On cue, Gov. Mike Parson announced Sunday he is seeking a full term as governor.

If conventional wisdom prevails, the Republican farmer and former state legislator from Bolivar should come out on top next November.

He has certain advantages which give him a decided edge: he has made few unforced errors, he should have his party’s full backing, he likely will have a larger campaign war chest and most importantly, he is a Republican in a very red state.

Unless the Parson campaign goes off the cliff, he should trot to victory.

That doesn’t mean State Auditor Nicole Galloway, a Democrat, won’t give him a run for his money. It’s just that it is becoming increasingly difficult for any Democrat to win statewide office in Missouri. That’s an election reality that doesn’t change whether you call our state Missouruh or Missouree.

It’s not impossible, but it’s really, really hard for a Democrat to win statewide these days—just ask Galloway.

She is the lone Democrat to hold statewide office but she barely eked out a win in 2018 with only 50.5 percent of the vote against a badly flawed GOP opponent. It shouldn’t have been that close.

Galloway is the best candidate state Democrats have. She is a rising star. By all accounts she has done a bang-up job as auditor. But she has a “D” behind her name and that is a major liability in a state where there are more Republican voters than Democrats. We like her and her future.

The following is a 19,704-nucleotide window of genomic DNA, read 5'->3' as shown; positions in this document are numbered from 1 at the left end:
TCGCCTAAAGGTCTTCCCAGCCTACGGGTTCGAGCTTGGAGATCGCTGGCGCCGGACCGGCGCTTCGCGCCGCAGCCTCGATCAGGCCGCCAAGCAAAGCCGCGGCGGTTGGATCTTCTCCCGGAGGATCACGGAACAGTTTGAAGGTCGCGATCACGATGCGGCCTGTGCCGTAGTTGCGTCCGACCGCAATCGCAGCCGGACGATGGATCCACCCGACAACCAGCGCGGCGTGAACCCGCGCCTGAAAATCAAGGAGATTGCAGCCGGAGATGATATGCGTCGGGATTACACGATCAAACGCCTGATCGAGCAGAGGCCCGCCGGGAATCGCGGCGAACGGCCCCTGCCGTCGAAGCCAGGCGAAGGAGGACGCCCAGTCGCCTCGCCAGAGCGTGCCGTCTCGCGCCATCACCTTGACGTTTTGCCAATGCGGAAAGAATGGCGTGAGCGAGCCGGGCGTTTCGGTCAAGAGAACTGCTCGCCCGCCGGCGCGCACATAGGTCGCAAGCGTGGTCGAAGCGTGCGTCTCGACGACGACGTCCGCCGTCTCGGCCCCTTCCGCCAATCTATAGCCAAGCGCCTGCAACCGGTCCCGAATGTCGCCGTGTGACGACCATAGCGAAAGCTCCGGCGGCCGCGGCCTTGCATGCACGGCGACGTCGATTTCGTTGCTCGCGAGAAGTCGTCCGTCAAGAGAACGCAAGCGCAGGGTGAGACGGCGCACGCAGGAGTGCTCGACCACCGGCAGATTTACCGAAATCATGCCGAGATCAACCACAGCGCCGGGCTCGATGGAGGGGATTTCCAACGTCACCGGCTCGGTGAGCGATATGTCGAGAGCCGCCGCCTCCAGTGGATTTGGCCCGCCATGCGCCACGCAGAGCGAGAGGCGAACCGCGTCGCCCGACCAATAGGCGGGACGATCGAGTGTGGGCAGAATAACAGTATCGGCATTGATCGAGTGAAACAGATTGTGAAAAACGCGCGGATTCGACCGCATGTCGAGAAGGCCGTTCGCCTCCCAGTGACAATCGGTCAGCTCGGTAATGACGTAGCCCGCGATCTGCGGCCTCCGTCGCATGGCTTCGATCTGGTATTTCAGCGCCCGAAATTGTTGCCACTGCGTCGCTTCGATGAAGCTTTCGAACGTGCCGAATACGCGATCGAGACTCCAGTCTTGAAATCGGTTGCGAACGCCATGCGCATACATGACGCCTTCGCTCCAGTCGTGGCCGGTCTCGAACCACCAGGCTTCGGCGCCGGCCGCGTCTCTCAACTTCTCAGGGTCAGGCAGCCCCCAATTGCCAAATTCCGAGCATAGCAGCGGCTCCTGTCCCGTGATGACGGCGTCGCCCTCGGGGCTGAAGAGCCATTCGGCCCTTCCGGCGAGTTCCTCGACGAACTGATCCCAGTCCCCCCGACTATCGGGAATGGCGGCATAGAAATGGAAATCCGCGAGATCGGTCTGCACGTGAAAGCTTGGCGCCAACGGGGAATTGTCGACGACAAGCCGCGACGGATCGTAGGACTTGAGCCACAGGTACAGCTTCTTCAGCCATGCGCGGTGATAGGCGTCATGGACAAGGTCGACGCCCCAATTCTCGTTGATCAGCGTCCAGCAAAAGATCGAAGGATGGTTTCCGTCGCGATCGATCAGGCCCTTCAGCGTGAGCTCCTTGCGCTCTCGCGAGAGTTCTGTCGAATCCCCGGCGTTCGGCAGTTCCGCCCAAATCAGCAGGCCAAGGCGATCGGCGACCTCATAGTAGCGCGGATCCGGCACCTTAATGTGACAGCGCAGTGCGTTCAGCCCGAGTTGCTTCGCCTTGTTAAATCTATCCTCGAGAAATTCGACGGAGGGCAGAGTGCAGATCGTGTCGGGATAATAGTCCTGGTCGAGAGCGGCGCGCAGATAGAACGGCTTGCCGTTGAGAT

Parson isn’t flashy. He is down-to-earth, a straight shooter who has provided steady leadership after Eric Greitens’ tumultuous reign. He reminds us of a lot of farmers we know. He is a clear thinker who exudes common sense.

We predict a spritied campaign with some fierce policy debates over Medicaid expansion, abortion and GOP attempts to overturn “Clean Missouri.”

But they probably won’t move the needle too much one way or the other. Parson is a Republican and in this contest that is what matters the most.